Researchers Excavated A 4,000-Year-Old Remarkably Preserved Bowl Of Ancient Noodles In Northern China In 2005, Making Them The Oldest Noodles In The World

momo11353 - - illustrative purposes only

Noodles have a rich past that is mostly shrouded in mystery. This culinary delight is believed to have originated in East Asia many centuries ago, where it was a crucial part of the diet. Even today, noodles have a constant presence in our everyday lives.

For example, instant noodles are extremely popular and are often eaten as a late-night snack or as a quick meal. However, noodles back then looked very different from the kind you can now just conveniently heat up in the microwave.

In 2005, researchers unearthed a bowl of noodles at an archaeological site in northern China called Lajia, which is located in the upper reaches of the Yellow River between the provinces of Gansu and Qinghai.

The noodles date back 4,000 years ago, making them the oldest noodles in the world. Previously, the earliest evidence of the existence of noodles was a description of noodle preparation written in Chinese from 1,900 years ago.

The Lajia site was thought to have been destroyed long ago by an earthquake, triggering immense floods that wiped out the communities that lived in what is now known as the Qinghai province today.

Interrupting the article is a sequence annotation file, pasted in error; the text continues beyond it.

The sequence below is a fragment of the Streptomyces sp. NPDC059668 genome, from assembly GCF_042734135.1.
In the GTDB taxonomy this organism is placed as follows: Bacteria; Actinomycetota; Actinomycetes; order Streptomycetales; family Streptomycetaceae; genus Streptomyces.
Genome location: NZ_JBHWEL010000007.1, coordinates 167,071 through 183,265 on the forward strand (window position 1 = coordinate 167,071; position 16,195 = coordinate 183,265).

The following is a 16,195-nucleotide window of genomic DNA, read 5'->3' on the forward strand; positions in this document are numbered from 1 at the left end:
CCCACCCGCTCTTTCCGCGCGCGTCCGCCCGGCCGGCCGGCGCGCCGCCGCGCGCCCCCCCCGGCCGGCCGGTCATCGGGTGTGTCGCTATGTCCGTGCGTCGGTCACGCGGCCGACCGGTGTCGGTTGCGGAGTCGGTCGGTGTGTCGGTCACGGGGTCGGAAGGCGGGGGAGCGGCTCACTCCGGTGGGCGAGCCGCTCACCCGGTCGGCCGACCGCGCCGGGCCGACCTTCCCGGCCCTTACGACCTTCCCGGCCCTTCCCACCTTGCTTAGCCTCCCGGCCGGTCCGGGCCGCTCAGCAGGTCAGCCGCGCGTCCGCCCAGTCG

A team of researchers at the Chinese Academy of Sciences in Beijing was conducting excavations in the area when they discovered an earthenware bowl in good condition that had been flipped upside down. The bowl had been preserved all this time under layers of sediment.

In the bowl, they found the ancient noodles. An empty space between the rocks and the bottom of the bowl prevented the noodles from being crushed, tightly sealing them in and allowing for excellent preservation. When the bowl was picked up to reveal the noodles, the exposure to air caused them to crumble into dust.

However, scientists were still able to examine the remains. The noodles closely resembled the traditional hand-pulled Lamian noodles that are common in northern China.

After analyzing microscopic plant particles and the starch grains from the prehistoric noodles, scientists determined that they were made from millet, unlike the noodles of today, which are created from wheat. Wheat did not become a staple in China until the Han Dynasty (202 BCE to 220 CE).

momo11353 – – illustrative purposes only

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